The FDA has not provided Glossy with a requested comment.
Eye safety has been a hot-button issue over the past few years with several cosmetics brands selling products that have allegedly caused swelling, irritation and conjunctivitis. According to Law360, Huda Beauty paid out $1.9 million in 2022 in a class action settlement for using eye shadow pigments prohibited by the FDA for use around the eyes. Morphe, Colourpop and several other brands have been named in similar filings, which caused a chilling effect on the industry.
Earlier this year, 26 OTC eye drops sold at stores like CVS, Rite Aid and Target were pulled from shelves after they were discovered to be contaminated with bacteria due to bad manufacturing processes. So far this year, contaminated eye drops have now been linked to four deaths and 14 cases of blindness in the U.S.
Cox said she supports regulation and that her business is already registered with the FDA and follows its 2013 good manufacturing practices, but she’s nervous that ambiguity now could cripple her business later, so she’s considered dropping eye products from her factory’s offerings altogether.
“Another six months is great, but given that an average manufacturing timeline is approximately three to four months, we could only take new orders until [the end of the year] and then we’d still be under pressure to get them out quickly,” Cox said. “Given that the average shelf life of a cosmetic is two years, we would still have questions about whether or not those products must be registered once the six months is over. So I would want official clarity before making a decision.”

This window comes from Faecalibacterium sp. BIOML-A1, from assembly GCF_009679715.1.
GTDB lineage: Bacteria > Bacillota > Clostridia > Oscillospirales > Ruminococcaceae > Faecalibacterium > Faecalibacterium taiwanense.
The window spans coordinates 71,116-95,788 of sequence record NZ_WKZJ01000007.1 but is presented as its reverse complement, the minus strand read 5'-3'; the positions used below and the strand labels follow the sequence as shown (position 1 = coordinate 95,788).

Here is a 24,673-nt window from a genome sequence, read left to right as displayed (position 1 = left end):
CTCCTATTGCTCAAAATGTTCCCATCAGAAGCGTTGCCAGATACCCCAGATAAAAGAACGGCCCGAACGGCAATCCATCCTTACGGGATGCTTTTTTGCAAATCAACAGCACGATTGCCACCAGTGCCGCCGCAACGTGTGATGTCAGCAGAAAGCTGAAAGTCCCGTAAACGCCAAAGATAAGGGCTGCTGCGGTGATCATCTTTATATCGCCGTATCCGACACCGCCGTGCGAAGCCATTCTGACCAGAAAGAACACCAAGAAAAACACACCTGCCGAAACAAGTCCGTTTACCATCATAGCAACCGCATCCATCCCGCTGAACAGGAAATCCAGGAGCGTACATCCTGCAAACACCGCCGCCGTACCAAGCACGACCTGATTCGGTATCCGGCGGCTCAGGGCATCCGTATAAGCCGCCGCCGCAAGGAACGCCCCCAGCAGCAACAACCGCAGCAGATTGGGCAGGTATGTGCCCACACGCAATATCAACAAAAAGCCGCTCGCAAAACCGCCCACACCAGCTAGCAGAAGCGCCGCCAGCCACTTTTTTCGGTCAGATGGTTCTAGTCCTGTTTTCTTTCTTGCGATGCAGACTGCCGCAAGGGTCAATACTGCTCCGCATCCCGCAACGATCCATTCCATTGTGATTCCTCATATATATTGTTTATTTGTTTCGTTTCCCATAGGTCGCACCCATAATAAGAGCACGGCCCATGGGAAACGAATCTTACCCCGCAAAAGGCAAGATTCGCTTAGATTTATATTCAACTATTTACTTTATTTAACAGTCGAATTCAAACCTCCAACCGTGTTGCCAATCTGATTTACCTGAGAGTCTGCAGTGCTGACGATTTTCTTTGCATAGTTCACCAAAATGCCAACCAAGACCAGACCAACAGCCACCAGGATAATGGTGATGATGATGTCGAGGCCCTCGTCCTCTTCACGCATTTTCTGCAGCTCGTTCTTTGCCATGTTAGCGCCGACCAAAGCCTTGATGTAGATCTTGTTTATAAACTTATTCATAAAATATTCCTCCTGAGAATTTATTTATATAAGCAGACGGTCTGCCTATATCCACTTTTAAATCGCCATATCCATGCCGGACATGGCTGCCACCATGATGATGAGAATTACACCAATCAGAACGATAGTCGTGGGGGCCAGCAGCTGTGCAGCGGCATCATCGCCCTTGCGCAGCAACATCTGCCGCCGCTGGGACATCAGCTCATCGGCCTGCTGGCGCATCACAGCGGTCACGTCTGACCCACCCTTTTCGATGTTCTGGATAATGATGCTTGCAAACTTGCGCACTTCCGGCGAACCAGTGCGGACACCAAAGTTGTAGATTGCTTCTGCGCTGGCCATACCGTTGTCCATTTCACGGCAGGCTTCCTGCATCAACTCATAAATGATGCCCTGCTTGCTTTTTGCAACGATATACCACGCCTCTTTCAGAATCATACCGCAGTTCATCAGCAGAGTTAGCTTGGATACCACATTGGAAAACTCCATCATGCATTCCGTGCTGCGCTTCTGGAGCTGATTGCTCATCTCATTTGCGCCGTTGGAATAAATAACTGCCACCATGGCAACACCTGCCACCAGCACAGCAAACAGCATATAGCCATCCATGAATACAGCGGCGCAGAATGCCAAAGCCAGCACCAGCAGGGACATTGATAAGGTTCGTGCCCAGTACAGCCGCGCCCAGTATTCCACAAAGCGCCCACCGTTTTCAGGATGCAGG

It’s just one part of the looming confusion.
“FDA has not advised whether it intends to delay enforcement of professional product labeling requirements, which, under MoCRA, come into effect on December 29, 2023,” Bonner said. “Likewise, FDA has not advised whether this delayed enforcement announcement changes the December 29, 2023 statutory effective date for companies to maintain records of adverse events, report serious adverse events to FDA or maintain adequate safety substantiation records.”
So what are brands supposed to do in the meantime? “Companies should still prepare to comply with the original deadlines,” Bonner said. “Or they could risk legal battles down the road.”
Update: On Thursday the FDA provided Glossy the following information via email: “Yes – [the FDA] consider[s] mascara and eyeliners as products that regularly come into contact with the mucus membrane of the eye under customary or usual conditions of use.”
Additionally, the FDA told Glossy via email that “products such as but not limited to eyeshadow, eye makeup remover, a liquid or mucosal eyeliner, or a false eyelash adhesive may regularly come into contact with mucous membrane of the eye under conditions of use that are customary or usual.”
This clarity from the FDA means all brands that sell eye makeup or remover in the United States, no matter their revenue or size, must register their facility with the FDA. It means that exemptions for small businesses will not be granted to those making eye makeup.